Indspire Says More Funding Needed for Indigenous Post-Secondary Students
A groundbreaking survey has found that Indigenous students in Canada continue to face barriers hindering their ability to complete their post-secondary education. The survey, “Truth and Reconciliation in Post-Secondary Settings: Student Experience,” was released today by Indspire, the national Indigenous charity that invests in the education of Indigenous people.
Indspire’s President and CEO Roberta Jamieson says “education fuels the hopes and dreams of our people. As the Chair of the Truth and Reconciliation Commission (TRC) pointed out, “Education got us into this mess, and it will be education that gets us out.”
The survey released today shows a compelling need for more financial assistance for Indigenous post-secondary students. “It is clear we are making gains,” says Jamieson. “But the survey shows that governments and post-secondary institutions have not fully responded to the TRC’s Calls to Action. Indigenous students need us all to join hands and show them we can together meet their needs and ensure reconciliation.”
In the survey of Indigenous students who received bursaries and scholarships from Indspire, the students reported that:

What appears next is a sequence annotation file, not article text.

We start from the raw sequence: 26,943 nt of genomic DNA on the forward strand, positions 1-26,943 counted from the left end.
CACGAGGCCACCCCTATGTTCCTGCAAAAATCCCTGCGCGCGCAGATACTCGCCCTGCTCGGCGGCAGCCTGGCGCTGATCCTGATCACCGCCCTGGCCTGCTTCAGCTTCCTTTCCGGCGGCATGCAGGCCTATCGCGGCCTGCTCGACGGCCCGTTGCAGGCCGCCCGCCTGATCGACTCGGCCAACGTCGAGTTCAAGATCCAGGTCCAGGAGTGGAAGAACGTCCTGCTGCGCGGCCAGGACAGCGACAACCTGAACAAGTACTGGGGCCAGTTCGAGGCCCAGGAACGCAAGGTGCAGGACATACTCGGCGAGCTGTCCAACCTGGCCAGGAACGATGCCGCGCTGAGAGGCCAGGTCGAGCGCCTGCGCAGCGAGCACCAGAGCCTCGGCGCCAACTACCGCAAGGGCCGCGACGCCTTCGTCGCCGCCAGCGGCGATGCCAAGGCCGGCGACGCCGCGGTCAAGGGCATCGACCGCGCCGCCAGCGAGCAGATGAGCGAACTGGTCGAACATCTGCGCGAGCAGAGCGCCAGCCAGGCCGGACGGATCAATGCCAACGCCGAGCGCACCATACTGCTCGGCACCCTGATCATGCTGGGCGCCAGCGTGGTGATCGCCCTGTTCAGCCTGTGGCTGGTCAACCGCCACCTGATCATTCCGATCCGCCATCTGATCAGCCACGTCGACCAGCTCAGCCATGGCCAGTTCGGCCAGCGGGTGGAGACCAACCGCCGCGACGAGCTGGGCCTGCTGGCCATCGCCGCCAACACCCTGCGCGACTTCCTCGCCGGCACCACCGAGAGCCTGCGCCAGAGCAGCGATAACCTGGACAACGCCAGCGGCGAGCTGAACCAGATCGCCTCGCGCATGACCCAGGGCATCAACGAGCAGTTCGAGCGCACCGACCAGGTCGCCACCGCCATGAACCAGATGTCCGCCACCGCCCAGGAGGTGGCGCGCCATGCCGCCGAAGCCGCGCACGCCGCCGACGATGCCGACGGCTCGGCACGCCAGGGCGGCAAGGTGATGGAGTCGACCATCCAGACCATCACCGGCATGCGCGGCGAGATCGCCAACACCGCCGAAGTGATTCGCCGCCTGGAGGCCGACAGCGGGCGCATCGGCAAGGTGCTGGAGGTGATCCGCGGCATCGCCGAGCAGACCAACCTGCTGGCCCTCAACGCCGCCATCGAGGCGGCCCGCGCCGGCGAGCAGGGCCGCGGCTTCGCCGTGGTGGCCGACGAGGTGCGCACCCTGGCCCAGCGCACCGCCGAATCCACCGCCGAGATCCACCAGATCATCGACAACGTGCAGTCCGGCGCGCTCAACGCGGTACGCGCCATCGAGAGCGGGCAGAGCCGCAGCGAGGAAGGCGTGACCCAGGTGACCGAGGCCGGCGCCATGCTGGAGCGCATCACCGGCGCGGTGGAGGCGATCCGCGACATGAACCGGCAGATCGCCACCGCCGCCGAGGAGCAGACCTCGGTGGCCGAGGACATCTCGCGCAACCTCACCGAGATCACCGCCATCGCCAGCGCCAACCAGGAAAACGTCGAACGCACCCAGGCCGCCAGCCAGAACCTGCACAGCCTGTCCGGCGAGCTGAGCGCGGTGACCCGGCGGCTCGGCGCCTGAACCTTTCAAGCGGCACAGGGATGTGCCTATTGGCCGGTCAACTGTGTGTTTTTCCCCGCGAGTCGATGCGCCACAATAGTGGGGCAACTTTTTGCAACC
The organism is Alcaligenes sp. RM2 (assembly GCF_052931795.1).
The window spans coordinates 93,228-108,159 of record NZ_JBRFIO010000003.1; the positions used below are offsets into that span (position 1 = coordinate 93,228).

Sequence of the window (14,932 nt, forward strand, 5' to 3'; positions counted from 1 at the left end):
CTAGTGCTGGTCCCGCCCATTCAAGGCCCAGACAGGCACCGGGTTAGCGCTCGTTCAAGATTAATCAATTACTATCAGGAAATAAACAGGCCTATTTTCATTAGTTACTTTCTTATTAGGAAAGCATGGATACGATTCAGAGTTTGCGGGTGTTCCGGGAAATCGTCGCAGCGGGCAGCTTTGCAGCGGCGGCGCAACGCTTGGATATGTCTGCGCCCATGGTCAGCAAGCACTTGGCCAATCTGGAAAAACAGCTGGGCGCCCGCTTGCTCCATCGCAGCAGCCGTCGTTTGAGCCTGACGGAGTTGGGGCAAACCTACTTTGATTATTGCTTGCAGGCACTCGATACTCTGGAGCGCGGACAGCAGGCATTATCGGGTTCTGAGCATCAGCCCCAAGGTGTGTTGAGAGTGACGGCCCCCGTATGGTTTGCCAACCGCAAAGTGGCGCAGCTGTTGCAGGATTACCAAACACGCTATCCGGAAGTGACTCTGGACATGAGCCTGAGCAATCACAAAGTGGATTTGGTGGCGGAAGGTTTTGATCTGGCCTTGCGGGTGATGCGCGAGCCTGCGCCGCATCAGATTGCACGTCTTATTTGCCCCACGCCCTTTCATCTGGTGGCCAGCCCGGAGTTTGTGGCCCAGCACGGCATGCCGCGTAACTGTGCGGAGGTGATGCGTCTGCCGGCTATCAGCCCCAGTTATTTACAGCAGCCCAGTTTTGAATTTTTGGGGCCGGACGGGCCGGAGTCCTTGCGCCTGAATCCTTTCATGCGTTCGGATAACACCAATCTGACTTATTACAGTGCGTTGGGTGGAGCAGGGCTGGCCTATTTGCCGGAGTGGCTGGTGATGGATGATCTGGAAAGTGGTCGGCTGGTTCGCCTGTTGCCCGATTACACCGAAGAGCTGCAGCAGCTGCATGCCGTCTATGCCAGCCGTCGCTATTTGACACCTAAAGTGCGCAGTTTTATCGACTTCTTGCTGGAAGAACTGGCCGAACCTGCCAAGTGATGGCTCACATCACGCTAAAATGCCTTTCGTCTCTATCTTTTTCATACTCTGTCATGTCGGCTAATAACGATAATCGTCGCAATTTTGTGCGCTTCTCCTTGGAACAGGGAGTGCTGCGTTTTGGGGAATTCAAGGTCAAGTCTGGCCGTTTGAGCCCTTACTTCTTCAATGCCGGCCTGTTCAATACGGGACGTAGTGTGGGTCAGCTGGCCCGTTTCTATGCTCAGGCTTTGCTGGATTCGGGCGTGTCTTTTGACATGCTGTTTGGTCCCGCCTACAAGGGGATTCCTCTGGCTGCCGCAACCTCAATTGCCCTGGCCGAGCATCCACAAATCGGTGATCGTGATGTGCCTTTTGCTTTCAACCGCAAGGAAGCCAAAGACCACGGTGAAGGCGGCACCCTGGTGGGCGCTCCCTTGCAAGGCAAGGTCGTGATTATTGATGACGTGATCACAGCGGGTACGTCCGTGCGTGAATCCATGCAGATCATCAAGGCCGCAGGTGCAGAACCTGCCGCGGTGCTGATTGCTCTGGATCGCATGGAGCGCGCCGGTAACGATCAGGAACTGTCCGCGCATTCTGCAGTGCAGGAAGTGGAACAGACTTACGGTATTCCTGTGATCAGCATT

- Financial needs were not met, as students required funding to help with housing, food, childcare, and travel from fly-in and geographically remote communities. This was the most significant barrier.
- More Indigenous student services were needed on campus. Where they existed, students felt validated and supported but noted staff were often overtaxed and the services underfunded.
- Programs needed more Indigenous content, especially in social work, nursing, medicine and law.
- There were too few Indigenous professors, instructors and staff, depriving Indigenous students of needed mentors and role models.
- Many students said there needed to be mandatory training in Indigenous history for all employees and instructional staff.
“The words of these Indigenous students were powerful,” says Jamieson. “That is why we have included so many of them in the report. Their courage, commitment and stories will not go unheard or unseen.”
Indspire is an Indigenous national charity that invests in the education of Indigenous people for the long-term benefit of these individuals, their families and communities, and Canada. With the support of its funding partners, Indspire disburses financial awards, delivers programs, and shares resources with the goal of improving graduation rates for Indigenous students. In 2017-2018, Indspire provided $14.2 million through over 4,900 bursaries and scholarships to First Nations, Inuit and Métis students across Canada. For more information about Indspire, visit indspire.ca.
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